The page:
Tuesday, January 13, 2009


The other day, a parent polluted the ocean as a means of breaking their child's bad habit. I'm purposely being vague as I don't want to villify anyone, but I think their situation illustrates an important issue; what we do matters and, unlike previous generations, we will be around when our actions bear their ruinous fruit.

Unless something changes, by 2048 the fish populations of the ocean will collapse by 90%. On top of that, there is currently a marked decline in the population of phytoplankton. In case, unlike me, you aren't a wannabe marine biologist, phytoplankton is the base of the ocean's food pyramid. They are the alpha and omega of the ocean's food chain, without them the entire oceanic ecosystem will suffer. Between these two facts, you basically have an extinction level event in the oceans in our lifetime.

Yes, our lifetime. Lucky us, we're the generation that gets to see the outcome of decades of economic and industrial--not to mention our own individual-- choices. We no longer live on a planet that will absorb the consequences of our actions until we are long gone. The piper will come for payment before we are in our dotage. For parents, this is especially difficult because, not only do we know the problematic future our children face, we are going to have to answer their 'whys' about the situation.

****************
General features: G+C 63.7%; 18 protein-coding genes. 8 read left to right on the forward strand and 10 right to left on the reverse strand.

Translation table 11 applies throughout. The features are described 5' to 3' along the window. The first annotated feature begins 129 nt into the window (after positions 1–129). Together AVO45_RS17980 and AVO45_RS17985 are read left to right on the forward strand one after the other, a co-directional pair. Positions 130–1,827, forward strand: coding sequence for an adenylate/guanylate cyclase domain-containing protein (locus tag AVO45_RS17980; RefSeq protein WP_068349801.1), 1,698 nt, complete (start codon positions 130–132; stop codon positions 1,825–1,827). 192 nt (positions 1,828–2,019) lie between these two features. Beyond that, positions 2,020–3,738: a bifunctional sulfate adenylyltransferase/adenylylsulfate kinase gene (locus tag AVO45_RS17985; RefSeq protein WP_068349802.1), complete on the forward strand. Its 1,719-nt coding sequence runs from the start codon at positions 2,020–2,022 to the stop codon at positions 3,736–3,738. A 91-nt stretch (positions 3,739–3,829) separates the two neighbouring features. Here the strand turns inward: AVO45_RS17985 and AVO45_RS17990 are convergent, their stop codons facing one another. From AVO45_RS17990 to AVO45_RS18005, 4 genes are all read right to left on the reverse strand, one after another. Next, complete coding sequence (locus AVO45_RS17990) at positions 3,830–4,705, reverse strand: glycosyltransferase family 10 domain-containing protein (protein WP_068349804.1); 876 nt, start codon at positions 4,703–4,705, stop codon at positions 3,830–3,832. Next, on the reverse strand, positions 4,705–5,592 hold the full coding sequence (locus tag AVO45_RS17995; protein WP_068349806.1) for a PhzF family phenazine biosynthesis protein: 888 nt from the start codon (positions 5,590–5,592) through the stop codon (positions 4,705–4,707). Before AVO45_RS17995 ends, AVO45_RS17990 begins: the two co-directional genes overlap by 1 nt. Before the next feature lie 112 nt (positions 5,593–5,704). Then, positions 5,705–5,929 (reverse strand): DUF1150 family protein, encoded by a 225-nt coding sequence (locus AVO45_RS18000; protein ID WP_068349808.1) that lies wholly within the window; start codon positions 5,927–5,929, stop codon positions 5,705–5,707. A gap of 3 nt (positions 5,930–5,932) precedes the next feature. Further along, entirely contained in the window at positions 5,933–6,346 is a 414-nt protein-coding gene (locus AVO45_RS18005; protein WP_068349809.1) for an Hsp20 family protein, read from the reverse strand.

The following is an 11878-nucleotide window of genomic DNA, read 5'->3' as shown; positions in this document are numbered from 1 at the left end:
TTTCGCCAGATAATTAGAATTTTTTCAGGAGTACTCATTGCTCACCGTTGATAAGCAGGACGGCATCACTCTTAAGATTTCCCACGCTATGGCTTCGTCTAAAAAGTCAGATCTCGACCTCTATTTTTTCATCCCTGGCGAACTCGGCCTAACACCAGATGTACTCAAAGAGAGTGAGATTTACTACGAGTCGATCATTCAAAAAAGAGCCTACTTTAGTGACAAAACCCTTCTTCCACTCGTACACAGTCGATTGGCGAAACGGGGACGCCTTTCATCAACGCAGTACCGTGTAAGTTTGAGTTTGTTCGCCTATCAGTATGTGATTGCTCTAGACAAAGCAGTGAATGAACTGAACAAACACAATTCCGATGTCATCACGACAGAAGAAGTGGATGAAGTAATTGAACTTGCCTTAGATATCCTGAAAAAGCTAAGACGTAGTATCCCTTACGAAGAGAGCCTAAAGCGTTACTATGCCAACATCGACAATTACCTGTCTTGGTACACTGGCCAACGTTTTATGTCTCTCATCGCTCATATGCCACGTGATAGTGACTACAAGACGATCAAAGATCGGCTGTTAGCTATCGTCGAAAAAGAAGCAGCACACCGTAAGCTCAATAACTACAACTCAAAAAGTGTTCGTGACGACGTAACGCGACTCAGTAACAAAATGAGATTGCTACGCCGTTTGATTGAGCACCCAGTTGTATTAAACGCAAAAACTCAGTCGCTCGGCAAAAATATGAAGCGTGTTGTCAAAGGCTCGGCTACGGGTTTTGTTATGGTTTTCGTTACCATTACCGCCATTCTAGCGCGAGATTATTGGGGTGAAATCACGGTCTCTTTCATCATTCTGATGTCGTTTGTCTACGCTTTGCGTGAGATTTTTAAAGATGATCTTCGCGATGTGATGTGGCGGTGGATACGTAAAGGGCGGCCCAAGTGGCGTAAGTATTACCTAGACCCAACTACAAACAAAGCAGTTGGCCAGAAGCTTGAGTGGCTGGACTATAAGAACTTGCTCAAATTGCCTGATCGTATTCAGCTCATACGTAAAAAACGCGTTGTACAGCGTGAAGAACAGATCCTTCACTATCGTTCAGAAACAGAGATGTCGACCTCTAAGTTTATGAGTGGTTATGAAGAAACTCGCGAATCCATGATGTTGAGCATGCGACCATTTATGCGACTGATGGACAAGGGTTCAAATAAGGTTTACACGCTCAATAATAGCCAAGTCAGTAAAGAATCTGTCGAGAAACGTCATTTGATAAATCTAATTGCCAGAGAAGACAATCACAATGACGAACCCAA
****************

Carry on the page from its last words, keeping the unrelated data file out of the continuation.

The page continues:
I want to be able to look my daughter in the eye and honestly say I did everything possible to keep the oceans from dying, that I did my part to make her future bright. So reading that another parent made a different choice, well, it made me wince. I had to take deep breaths. I had to remind myself that, in the grand scheme of world pollution, what they did wasn't really a big deal.

But I wonder what they will tell their children in 2048.

It is so easy to let inertia take over. To put off the trip to Home Depot or Target or some other store to pick up the inexpensive items that save energy and conserve water. We can always turn down the thermostat tomorrow or the next day or next year. Next thing you know, you've done nothing and your children or your grandchildren or the neighbor's kids are looking up to you and asking you 'Why?'

What will you tell them?

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